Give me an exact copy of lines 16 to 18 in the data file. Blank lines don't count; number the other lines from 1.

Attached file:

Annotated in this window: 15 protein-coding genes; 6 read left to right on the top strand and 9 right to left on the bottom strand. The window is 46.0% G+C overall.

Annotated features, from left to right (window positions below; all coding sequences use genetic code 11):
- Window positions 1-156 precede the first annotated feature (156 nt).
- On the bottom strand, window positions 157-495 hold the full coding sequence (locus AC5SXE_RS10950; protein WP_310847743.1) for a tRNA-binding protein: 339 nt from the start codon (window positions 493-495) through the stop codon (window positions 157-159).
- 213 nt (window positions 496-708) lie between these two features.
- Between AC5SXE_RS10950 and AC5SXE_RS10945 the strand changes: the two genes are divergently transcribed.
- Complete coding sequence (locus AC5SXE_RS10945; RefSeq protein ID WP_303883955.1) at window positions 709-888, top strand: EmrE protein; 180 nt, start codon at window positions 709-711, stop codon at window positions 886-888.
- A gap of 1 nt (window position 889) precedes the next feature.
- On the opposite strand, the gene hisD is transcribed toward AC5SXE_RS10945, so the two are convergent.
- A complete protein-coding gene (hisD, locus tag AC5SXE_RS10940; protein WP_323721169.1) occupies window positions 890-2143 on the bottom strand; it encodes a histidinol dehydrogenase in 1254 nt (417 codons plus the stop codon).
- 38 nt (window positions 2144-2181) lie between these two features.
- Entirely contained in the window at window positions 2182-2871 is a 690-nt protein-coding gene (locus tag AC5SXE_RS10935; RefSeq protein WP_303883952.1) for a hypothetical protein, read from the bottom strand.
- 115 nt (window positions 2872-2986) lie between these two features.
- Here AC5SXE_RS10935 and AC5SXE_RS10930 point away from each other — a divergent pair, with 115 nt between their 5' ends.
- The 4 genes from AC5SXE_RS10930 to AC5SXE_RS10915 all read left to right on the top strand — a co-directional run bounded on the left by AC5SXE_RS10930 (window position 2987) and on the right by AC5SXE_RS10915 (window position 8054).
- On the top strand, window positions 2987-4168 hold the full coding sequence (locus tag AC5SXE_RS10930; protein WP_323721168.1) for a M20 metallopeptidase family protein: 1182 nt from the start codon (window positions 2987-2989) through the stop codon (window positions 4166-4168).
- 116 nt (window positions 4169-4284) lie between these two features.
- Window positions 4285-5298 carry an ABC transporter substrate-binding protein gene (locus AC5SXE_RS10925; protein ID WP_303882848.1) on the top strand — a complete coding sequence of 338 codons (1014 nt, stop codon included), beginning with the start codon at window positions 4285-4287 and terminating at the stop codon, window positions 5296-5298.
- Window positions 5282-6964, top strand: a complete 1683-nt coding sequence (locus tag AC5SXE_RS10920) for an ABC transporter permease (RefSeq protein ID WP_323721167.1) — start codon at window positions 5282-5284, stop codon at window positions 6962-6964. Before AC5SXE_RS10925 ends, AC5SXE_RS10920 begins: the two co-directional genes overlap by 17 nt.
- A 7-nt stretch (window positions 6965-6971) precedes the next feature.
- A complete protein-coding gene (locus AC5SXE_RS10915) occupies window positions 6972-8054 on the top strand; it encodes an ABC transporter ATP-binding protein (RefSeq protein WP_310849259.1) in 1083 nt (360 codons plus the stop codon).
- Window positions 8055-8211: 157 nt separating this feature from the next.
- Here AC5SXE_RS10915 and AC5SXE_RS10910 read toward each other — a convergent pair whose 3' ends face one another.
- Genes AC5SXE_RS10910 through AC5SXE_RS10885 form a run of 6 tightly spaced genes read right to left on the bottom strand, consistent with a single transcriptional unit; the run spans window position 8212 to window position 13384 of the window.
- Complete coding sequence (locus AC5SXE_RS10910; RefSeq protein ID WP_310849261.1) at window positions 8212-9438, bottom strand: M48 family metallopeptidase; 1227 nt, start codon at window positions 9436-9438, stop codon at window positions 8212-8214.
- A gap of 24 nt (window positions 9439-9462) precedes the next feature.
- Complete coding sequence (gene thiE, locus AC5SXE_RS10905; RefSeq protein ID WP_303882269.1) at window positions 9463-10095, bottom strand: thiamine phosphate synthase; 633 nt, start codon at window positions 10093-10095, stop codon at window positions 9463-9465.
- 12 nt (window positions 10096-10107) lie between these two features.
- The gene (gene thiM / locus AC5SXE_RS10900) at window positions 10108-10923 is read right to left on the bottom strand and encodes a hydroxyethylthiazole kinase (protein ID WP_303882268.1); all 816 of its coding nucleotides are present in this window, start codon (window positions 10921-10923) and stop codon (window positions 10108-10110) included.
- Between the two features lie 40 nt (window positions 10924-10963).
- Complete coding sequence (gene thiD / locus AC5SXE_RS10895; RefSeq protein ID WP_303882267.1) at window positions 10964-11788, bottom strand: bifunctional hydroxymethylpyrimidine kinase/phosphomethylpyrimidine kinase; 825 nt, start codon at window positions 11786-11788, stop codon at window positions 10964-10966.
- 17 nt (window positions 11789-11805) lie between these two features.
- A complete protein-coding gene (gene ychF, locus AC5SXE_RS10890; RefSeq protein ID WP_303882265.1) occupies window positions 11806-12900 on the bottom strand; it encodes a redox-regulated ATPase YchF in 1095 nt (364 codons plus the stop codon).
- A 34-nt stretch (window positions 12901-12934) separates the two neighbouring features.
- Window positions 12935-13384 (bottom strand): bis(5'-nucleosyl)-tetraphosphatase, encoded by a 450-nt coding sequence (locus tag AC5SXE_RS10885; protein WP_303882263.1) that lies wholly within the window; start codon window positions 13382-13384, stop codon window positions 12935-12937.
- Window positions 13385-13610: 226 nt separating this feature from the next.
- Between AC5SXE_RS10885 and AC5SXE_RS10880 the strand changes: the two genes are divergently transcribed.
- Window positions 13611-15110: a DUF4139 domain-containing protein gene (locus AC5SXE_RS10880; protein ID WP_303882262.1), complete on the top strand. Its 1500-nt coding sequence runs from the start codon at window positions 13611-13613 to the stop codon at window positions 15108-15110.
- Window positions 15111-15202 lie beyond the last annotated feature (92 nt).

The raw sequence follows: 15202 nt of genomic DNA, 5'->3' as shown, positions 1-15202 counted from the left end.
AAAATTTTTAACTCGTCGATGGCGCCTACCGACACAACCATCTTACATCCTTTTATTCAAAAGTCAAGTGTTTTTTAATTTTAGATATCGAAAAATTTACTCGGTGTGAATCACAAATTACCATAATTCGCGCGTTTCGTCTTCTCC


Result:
- On the top strand, window positions 2987-4168 hold the full coding sequence (locus tag AC5SXE_RS10930; protein WP_323721168.1) for a M20 metallopeptidase family protein: 1182 nt from the start codon (window positions 2987-2989) through the stop codon (window positions 4166-4168).
- 116 nt (window positions 4169-4284) lie between these two features.
- Window positions 4285-5298 carry an ABC transporter substrate-binding protein gene (locus AC5SXE_RS10925; protein ID WP_303882848.1) on the top strand — a complete coding sequence of 338 codons (1014 nt, stop codon included), beginning with the start codon at window positions 4285-4287 and terminating at the stop codon, window positions 5296-5298.